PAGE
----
The Cape Ground Squirrel, also known as the South African Ground Squirrel and Xerus inauris, is a common squirrel species found in dry parts of southern Africa. This species belongs in the Sciuridae family with its closest relatives, including the tree squirrels, ground squirrels, chipmunks, flying squirrels, and prairie dogs.
The Cape Ground Squirrel was first described in 1780 by German geographer and zoologist Eberhardt August Wilhelm von Zimmermann. It was recognized that the name “Cape” associated with its common name is a little misleading because the species occupies a much larger area than the Cape provinces. However, researches still pushed through with this name to distinguish the species from the Eastern Grey Squirrel, a tree squirrel that was imported from Europe by Cecil John Rhodes to Cape Town in South Africa.
The general population of this species dos not appear threatened overall. Although in some regions, they are persecuted as pests to their agricultural livestock. Because they damage crops and are known carriers of rabies, humans have utilized poisonous grass to control their population and damage. Yet still, not all Cape Ground Squirrels are persecuted. Some Cape Ground Squirrels can be sighted in Kgalagadi Transfrontier Park in South Africa and Botswana and Etosha National Park in Namibia. For these reasons, the International Union for Conservation of Nature (IUCN) Red List categorized the Cape Ground Squirrels as Least Concern.
Its seven levels of scientific classification are as follows:
Species: X. inauris
The physical characteristics of a Cape Ground Squirrel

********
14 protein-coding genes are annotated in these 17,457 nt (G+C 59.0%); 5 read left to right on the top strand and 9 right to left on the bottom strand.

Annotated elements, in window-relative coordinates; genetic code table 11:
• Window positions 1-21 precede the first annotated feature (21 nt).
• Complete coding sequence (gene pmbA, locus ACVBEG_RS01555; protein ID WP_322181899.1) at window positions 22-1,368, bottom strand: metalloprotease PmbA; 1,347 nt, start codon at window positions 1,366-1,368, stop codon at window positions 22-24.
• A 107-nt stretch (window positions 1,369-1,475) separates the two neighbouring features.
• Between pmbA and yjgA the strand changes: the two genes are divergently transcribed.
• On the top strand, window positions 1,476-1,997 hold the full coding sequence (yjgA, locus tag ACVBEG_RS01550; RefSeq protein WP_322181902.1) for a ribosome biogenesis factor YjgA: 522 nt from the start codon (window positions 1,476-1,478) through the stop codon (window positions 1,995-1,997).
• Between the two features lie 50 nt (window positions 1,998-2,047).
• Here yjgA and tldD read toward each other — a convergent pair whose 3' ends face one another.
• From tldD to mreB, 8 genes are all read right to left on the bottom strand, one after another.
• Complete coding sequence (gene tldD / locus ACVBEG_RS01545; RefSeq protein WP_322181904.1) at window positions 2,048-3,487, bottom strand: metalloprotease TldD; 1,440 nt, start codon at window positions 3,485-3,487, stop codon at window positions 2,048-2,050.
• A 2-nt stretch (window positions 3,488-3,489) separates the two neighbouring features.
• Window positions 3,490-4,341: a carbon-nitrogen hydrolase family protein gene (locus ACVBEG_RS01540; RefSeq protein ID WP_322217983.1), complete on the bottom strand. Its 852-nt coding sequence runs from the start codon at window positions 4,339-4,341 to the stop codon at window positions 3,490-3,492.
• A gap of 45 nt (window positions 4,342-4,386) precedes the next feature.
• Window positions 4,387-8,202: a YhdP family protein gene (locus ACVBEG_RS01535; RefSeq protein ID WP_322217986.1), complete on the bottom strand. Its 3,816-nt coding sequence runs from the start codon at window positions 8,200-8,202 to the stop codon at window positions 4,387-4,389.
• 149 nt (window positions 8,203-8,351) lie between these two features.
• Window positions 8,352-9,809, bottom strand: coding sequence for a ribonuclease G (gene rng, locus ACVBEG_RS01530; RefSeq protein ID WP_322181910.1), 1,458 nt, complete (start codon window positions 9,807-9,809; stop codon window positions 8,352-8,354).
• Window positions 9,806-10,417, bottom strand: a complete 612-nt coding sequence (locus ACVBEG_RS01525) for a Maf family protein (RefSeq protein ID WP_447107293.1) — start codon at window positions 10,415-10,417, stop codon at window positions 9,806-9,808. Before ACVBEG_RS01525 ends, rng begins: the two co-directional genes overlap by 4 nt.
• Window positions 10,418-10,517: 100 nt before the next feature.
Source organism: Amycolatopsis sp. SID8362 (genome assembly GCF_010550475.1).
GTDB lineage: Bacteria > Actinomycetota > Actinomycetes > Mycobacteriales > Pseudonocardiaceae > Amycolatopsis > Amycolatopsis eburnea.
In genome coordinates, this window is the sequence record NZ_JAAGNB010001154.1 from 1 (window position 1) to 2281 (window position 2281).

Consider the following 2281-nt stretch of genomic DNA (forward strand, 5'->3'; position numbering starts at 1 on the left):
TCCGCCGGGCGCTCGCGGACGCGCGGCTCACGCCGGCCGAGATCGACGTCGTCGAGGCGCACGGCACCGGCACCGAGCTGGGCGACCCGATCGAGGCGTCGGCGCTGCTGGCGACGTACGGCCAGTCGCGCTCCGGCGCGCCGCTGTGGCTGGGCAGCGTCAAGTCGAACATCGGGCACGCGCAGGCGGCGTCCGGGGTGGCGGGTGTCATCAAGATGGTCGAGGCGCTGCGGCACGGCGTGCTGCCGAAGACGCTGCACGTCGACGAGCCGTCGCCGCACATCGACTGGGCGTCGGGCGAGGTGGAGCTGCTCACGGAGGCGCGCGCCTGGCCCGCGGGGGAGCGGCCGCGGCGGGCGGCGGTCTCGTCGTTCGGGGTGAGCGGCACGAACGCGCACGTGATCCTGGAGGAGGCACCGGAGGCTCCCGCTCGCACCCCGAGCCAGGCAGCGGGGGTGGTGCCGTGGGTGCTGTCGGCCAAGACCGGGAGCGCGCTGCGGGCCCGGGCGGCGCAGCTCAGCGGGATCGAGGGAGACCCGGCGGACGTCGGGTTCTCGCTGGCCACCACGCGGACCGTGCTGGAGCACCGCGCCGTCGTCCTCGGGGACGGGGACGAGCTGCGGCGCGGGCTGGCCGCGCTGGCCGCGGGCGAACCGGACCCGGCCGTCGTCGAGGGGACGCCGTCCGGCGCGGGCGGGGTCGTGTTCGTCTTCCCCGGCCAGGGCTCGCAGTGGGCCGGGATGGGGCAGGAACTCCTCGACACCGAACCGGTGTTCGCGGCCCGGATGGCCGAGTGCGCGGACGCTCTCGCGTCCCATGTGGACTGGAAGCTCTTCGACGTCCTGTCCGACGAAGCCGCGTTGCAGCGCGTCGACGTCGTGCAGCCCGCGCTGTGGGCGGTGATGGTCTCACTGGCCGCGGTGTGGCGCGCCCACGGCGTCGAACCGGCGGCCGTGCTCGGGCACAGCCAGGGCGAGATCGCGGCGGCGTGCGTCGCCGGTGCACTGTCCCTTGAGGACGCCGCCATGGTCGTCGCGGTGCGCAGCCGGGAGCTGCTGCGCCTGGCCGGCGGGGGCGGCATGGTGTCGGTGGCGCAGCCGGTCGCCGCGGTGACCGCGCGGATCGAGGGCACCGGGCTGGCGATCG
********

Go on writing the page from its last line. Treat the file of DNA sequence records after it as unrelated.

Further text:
The Cape Ground Squirrel has a coarse, short hair. Its skin is black, and at the back of its body, it has either light or dark reddish-brown shade. Its underparts, limbs, neck, and face are white in color. They have adorable, short ears. One distinct characteristic is their long white tail that is as wide and long as their body.
Cape Ground Squirrels are sexually dimorphic. An adult male measures 435 to 476 mm and weighs 423 to 649 g, whereas an adult female measures around 435 to 446 mm and weighs between 444 to 600 g.
The distribution and habitat of Cape Ground Squirrels
Cape Ground Squirrels are commonly found in southern Africa, particularly in Namibia, Botswana, and South Africa. They frequent tropical and dry areas such as savannahs and grasslands. They are abundant in the Kalahari Desert. They live in burrows, which shield them from the harmful effects of extreme weather conditions and predation.
The behavior of a Cape Ground Squirrel
This species is a diurnal mammal that leaves its burrow in the morning before sunrise to groom itself and bask in the sun. After this, it will start foraging in the grasslands. During the afternoon, it will groom or socialize with other squirrels. During the hottest hours of the day, it will raise its large, fluffy tail to give shade itself against the scorching heat. It shuttles during these hours—meaning it goes in and out of its burrow to regulate body temperature.
Female Cape Ground Squirrels are social animals that form groups of 1 to 4 females with their offspring. They share living quarters and often from each other. Male Cape Ground Squirrels live in a separate quarter, with groups that have 19 members each. Females do not have a social hierarchy, while males have a strict linear hierarchy that depends on age.
Mating season occurs all-year-round, though it mostly occurs during dry winter. Female Cape Ground Squirrels copulate with multiple males. After copulation, males will masturbate to clean their genitals and reduce the risk of sexually transmitted infections. After a gestation period of 48 days, the female squirrel will give birth to a litter with 1-3 pups.
This squirrel species is a common prey of Black-backed Jackals. Cape Ground Squirrels use their olfactory cues to detect predators. When a predator is nearby, a male and female squirrel will “mob” attack it, which is characterized by putting their tails between their bodies and the predator’s body. This “mobbing attack” is only a form of defense. When a predator fully attacks, the Cape Ground Squirrels will run away or flee.
The diet of a Cape Ground Squirrel
Cape Ground Squirrels feed on grasses, herbs, seeds, shrubs, bulbs, and various insects.
WILDLIFE PARKS AND RESERVES WHERE THIS SPECIES IS FOUND: